The pan pipes of Asociacion Juvenil Puno twine around a timber-shaking thwack on the opener, "Kotos," but no momentum builds. The pipes echo and wheeze like someone out of breath from hiking towards that Incan citadel, the track continually stopping and starting. The track never gets deep during its four minutes, a trend that continues through most of Mirrors.
When it does work, the results show just how heady a mix of electronic and tribal traditions can be. "Cusco Street Scene" recalls the most thrilling peaks of Cuba—a bit of pipa, triumphant horns and ambient street noise give the icy veneer of early dubstep a sweaty makeover. As the name "Markos Swagga" suggests, the tricky percussion and attendant shouts give the track a boisterous strut, one of the colorful highlights.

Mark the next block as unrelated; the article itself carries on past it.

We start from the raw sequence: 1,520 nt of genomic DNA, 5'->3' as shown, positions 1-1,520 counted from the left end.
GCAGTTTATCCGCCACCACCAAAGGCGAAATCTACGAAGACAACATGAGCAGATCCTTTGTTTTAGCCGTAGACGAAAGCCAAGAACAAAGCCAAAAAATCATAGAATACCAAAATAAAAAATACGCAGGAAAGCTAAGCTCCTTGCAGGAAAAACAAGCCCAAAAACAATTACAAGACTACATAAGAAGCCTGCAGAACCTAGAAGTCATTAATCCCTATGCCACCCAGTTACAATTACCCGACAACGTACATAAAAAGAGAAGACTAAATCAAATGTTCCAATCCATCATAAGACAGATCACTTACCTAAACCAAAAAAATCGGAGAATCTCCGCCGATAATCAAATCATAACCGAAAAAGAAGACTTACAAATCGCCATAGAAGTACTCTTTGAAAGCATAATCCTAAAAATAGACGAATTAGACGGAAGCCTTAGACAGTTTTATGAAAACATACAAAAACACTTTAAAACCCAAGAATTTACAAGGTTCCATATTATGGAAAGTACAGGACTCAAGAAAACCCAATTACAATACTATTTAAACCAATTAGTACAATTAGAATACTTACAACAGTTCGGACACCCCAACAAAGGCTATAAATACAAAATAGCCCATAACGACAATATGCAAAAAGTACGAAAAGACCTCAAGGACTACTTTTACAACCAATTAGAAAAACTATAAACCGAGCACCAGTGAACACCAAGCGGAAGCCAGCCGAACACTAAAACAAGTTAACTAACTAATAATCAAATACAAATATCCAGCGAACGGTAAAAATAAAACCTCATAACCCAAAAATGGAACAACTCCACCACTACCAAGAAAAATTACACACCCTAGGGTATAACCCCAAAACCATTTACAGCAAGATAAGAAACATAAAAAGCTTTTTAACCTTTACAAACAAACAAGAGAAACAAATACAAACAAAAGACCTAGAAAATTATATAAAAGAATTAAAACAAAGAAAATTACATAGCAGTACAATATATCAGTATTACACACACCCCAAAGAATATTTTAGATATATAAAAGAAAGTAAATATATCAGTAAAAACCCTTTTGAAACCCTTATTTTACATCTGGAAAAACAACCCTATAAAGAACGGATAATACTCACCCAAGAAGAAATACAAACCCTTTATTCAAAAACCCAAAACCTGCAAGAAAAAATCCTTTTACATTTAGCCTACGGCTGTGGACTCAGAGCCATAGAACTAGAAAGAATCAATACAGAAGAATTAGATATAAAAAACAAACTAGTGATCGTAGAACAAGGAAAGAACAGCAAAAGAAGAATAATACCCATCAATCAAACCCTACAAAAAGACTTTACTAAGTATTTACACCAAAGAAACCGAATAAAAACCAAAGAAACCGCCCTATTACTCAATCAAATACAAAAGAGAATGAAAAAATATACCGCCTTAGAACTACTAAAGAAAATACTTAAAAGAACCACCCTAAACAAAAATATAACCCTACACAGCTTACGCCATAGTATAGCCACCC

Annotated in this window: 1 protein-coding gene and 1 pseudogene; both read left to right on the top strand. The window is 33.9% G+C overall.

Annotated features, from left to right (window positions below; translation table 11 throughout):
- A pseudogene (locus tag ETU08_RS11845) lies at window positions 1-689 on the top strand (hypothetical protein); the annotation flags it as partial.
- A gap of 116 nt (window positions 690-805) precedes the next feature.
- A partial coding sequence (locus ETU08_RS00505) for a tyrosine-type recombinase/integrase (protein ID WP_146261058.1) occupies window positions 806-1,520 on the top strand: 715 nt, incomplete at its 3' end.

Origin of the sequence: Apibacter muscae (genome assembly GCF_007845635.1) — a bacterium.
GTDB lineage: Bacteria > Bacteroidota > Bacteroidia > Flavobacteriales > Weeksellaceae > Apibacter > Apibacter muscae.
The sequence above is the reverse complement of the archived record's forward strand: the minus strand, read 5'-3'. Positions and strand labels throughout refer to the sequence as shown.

Too often, though, the sonic elements just don't gel. Most of the tracks pass by without catching the ear. The most evocative moment is the album's quietest, a lone female voice singing the folk song "Cunumicita" with little more than a guitar and finger snaps as accompaniment. It's hard to say what Mala adds to the song (aside from low-end), but its unadorned state is enough. Where Mala In Cuba boiled, Mirrors barely gets to a simmer.
Fri / 24 Jun 2016
01. Kotos feat. Asociacion Juvenil Puno
02. Dedication 365
03. Cusco Street Scene
04. They're Coming
06. Cunumicita (performed by Danitse)
07. Take Flight
08. The Calling
09. Inga Gani
11. Markos Swagga
12. Zapateo feat. Colectivo Palenke
13. Sound Of The River feat. Sylvia Falcón
14. 4 Elements